“Humility is the foundation of all the other virtues hence, in the soul in which this virtue does not exist there cannot be any other virtue except in mere appearance.”—Saint Augustine
Life is rough most of the times. Work, family, financial, social, and worldly stress is everywhere. It can get hard out there for the little guy who honestly just yearns for a fair shake in this dog eat dog world. Coping with stress is a stressor all within itself. Our response to stress, torment, and dealing with grief is very personal to each of us. Although we think stress solely as a mental condition; it can cause serious physical ailments. The physical long term effects of stress go far beyond the rumored 7% (slightly lower in the 90210 zip code) of our brain we use to comprehend the evil of this constant monkey on our back. In fact, most physical ailments and sickness are brought on due to the inability of tackling stress every day in a healthy way. These side effects can morph into physical manifestations of the inner torment that we put ourselves through. Welcome to the SYMBOLISM (thank you William Dafoe for teaching me to annunciate when stress is needed) that our next film nicely explores with us.
Horns (2013) is dark fantasy whodunit directed by Alexandre Aja of Haute Tension (2003) and loosely based on a novel by Stephen King’s scribe of a son, Bram Stoker Award nominated Joe Hill (the boy in the beginning of Creepshow (1983) that gets slapped for looking at horror comics). Daniel Radcliffe of Harry Potter fame is all grown up now and stars as Iggy Perrish, a normal twenty something who drives a Gremlin (my first car was a Pinto, yes the one with the gas tank that would blow upon impact) and wears a yellow hoodie (my favorite hoodie is gray) with a maroon shirt that subtly references his team colors from Gryffindor. Iggy (my first cat as a kid—meow) is a man accused and the prime suspect in the rape and murder of his longtime girlfriend Merrin (a nod to Father Merrin of The Exorcist), Juno Temple of The Dark Knight Rises (2012), and uses his newly discovered dark paranormal abilities to uncover the real killer.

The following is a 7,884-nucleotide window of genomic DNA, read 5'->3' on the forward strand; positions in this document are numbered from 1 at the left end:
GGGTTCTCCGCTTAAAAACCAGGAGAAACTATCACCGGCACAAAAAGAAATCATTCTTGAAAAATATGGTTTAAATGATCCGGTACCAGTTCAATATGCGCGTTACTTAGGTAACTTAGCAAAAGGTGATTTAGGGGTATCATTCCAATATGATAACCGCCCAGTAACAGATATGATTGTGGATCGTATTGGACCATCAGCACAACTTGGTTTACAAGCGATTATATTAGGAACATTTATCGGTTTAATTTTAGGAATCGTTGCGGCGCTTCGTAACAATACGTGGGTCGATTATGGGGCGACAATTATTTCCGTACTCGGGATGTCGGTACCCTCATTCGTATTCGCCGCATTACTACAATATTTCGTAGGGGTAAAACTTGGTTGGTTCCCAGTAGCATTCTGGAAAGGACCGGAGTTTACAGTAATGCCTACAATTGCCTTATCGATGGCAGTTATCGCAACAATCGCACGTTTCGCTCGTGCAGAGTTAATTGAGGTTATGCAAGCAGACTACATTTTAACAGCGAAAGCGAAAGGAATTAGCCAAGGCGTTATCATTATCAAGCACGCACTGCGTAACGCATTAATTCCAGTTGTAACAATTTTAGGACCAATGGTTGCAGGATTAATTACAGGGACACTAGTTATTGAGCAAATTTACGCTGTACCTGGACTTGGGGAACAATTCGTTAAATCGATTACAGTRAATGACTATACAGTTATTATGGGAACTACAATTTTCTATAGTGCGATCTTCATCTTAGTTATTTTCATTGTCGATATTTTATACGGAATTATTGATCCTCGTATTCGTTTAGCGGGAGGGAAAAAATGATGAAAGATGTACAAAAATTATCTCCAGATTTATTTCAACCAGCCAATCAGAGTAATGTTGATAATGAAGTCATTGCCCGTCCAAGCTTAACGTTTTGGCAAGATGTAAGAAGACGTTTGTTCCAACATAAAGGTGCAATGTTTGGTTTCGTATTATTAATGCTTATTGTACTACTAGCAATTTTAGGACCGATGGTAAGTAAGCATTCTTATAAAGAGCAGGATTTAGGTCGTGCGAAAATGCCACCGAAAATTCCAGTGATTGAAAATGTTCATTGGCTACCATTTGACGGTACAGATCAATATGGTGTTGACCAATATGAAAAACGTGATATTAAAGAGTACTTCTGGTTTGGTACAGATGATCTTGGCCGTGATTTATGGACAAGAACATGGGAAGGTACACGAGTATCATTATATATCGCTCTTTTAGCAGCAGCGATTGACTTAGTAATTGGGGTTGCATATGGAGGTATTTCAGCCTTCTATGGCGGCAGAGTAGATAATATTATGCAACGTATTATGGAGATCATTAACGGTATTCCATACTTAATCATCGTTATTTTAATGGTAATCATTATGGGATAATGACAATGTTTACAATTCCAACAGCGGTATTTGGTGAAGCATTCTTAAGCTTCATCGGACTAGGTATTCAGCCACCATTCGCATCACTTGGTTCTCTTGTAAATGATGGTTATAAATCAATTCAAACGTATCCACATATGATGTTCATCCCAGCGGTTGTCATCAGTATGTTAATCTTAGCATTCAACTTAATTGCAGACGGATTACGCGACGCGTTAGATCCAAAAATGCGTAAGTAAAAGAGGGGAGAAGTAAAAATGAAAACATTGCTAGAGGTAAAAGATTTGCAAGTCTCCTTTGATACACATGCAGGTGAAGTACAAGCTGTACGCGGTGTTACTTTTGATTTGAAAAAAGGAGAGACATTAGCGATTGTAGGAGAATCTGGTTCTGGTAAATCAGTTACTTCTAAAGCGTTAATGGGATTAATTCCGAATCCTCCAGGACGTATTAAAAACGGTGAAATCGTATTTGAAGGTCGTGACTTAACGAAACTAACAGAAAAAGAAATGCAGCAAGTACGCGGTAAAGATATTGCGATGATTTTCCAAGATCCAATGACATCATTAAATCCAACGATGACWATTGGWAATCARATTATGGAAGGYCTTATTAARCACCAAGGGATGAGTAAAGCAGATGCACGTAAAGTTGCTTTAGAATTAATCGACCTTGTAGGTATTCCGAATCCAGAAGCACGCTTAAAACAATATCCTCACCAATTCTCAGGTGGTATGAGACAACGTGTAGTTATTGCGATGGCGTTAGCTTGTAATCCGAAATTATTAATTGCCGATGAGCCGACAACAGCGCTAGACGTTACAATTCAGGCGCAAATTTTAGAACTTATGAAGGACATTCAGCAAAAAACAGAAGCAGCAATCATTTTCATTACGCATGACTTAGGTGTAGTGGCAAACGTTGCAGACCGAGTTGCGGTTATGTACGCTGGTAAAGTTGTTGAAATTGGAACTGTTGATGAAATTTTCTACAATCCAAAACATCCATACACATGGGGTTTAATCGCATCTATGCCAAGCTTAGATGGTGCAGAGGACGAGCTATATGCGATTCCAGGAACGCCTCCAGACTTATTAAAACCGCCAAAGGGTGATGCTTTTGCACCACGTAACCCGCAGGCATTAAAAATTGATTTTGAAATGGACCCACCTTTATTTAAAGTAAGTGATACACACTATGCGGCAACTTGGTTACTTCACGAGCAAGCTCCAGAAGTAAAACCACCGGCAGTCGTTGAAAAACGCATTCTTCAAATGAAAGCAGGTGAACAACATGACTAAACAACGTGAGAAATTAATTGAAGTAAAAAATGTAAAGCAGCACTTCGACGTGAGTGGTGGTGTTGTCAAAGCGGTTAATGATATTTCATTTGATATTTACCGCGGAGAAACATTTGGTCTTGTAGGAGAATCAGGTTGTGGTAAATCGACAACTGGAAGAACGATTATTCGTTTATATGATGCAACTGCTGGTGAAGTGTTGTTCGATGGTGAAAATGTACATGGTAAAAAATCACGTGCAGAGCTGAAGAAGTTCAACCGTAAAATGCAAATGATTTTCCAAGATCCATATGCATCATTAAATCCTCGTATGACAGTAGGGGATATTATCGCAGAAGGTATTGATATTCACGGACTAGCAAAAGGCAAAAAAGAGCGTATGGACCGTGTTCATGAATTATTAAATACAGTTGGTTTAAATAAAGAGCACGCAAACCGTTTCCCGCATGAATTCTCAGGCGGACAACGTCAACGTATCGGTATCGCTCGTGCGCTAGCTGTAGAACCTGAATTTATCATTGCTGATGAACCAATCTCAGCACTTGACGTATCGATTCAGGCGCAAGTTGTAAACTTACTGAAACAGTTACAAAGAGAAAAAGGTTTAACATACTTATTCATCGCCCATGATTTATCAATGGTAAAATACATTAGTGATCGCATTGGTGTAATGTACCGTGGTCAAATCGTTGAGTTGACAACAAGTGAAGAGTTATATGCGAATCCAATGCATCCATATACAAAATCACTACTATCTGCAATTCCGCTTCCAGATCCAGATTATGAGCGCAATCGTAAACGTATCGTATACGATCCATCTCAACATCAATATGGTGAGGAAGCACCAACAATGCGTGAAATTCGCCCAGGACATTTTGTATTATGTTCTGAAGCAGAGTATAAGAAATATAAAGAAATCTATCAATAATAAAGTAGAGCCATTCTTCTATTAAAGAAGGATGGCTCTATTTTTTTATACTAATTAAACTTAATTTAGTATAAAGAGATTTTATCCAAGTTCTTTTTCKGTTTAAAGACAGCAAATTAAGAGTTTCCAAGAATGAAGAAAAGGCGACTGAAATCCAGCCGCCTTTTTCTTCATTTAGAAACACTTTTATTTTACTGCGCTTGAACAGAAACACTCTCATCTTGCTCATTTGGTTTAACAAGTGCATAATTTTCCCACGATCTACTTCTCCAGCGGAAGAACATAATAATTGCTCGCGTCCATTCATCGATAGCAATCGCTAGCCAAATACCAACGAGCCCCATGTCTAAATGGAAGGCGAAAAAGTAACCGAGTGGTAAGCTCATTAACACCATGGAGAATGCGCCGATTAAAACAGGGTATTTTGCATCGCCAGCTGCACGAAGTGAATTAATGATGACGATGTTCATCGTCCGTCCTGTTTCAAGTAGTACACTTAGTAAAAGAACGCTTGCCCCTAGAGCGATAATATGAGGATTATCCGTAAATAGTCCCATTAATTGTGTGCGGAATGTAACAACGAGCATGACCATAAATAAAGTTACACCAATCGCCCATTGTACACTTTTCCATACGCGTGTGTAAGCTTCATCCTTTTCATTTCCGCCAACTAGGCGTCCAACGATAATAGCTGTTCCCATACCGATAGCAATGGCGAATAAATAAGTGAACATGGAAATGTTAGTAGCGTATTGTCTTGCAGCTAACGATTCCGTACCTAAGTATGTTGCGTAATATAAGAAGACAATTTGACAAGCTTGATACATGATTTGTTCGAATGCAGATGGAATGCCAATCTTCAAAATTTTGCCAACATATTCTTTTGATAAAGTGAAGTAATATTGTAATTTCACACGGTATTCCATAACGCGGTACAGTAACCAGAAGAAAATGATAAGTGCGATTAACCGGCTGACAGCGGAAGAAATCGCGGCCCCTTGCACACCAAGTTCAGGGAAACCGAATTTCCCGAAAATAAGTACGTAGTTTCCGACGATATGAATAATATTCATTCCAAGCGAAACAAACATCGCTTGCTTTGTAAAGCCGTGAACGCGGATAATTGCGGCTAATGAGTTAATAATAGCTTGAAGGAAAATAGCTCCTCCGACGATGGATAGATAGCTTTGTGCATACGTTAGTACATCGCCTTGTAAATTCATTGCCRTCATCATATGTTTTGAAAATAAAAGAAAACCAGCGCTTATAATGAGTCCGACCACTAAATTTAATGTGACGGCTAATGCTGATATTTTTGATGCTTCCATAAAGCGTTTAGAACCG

A year after that deadly night, Iggy is still shunned and suspected by his local community and continues to tirelessly fight to clear his name to retain his innocence. His only ally, childhood best friend Lee, Max Minghella of The Internship (2013), is the only one that “appears” to stand by Iggy through his time of trial and tribulations. With the town and community against our pal Iggy, he does what I guess any struggling soul would do under extreme pressure by partaking in a few cocktails and a one night stand romp to blow off some steam. Iggy wakes the next morning after the decadent night of debauchery with a hellish hangover and… a pair of horns protruding from his nugget (sans the Sorting Hat). He soon discovers the horns have possessed him with a dark Jedi like power to force people into revealing their darkest inner-desires to him while seeking his permission to fulfill their temptations.
With his new power (“With great power comes great responsibility”—thanks Uncle Ben), Iggy starts his own investigation to find the truth. Testing everyone from parents, friends, to a funny scene with cops in a patrol car, no one is safe from the new Iggy. On his quest for justice and vengeance, Iggy discovers snakes following him when he travels and enlists them for his bidding that are reminiscent of a young Harry Potter talking to the snake, except this time he is acting like a full-fledged card carrying member of the house of Slythern.
Horns is an interesting character study that examines the effects of love loss and the detrimental state one’s soul transitions through when revenge and anger consumes all. The mise-en-scène is superb and helps articulate the vulnerability and emotion of our protagonist during his journey. Throughout Horns, if you pay close attention to set decoration and props, the keen eye shall spot references to the Bible and Twin Peaks (1990) throughout its 120 min runtime. The soundtrack does feature Heroes by David Bowie; this song was also featured in The Perks to Being a Wallflower (2012) who starred Emma Watson. Yes, (sigh) she was in Harry Potter too. On a good note, Hollywood’s misguided son, Shia LaBeouf of Transformers (2007), was set to play the lead and replaced…the studio execs must have finally read my letters.
So if you want a visually interesting and well-paced horror drama for this evening, give this little feature a view. Be safe out there, take care of each other and remember the following two tidbits of advice I’m about to share with you on surviving in this world. First, “If you don’t want them to get your goat, tie your goat up in a different spot each day.” Second, a great educator once taught me this in Saturday morning detention, “Don’t mess with the bull, young man…you’ll get the horns.”